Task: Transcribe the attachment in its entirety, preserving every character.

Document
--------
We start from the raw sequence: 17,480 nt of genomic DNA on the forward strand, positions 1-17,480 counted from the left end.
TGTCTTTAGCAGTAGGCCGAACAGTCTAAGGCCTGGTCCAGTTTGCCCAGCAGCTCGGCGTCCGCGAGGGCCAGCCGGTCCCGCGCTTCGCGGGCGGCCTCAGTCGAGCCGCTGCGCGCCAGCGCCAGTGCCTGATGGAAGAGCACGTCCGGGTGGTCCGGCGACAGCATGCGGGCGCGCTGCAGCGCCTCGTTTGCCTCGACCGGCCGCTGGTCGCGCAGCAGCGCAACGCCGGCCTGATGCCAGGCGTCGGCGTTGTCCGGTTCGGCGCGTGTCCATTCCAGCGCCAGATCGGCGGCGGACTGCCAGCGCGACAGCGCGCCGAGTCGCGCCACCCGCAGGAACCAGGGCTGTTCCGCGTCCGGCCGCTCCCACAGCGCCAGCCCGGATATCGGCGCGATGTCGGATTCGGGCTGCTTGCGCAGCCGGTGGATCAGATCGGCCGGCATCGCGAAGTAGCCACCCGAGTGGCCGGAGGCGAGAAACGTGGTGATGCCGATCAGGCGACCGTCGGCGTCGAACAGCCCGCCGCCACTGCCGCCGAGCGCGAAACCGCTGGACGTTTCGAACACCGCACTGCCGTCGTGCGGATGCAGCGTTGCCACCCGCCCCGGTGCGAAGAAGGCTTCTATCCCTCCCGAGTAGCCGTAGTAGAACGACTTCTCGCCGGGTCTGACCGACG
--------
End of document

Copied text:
We start from the raw sequence: 17,480 nt of genomic DNA on the forward strand, positions 1-17,480 counted from the left end.
TGTCTTTAGCAGTAGGCCGAACAGTCTAAGGCCTGGTCCAGTTTGCCCAGCAGCTCGGCGTCCGCGAGGGCCAGCCGGTCCCGCGCTTCGCGGGCGGCCTCAGTCGAGCCGCTGCGCGCCAGCGCCAGTGCCTGATGGAAGAGCACGTCCGGGTGGTCCGGCGACAGCATGCGGGCGCGCTGCAGCGCCTCGTTTGCCTCGACCGGCCGCTGGTCGCGCAGCAGCGCAACGCCGGCCTGATGCCAGGCGTCGGCGTTGTCCGGTTCGGCGCGTGTCCATTCCAGCGCCAGATCGGCGGCGGACTGCCAGCGCGACAGCGCGCCGAGTCGCGCCACCCGCAGGAACCAGGGCTGTTCCGCGTCCGGCCGCTCCCACAGCGCCAGCCCGGATATCGGCGCGATGTCGGATTCGGGCTGCTTGCGCAGCCGGTGGATCAGATCGGCCGGCATCGCGAAGTAGCCACCCGAGTGGCCGGAGGCGAGAAACGTGGTGATGCCGATCAGGCGACCGTCGGCGTCGAACAGCCCGCCGCCACTGCCGCCGAGCGCGAAACCGCTGGACGTTTCGAACACCGCACTGCCGTCGTGCGGATGCAGCGTTGCCACCCGCCCCGGTGCGAAGAAGGCTTCTATCCCTCCCGAGTAGCCGTAGTAGAACGACTTCTCGCCGGGTCTGACCGACG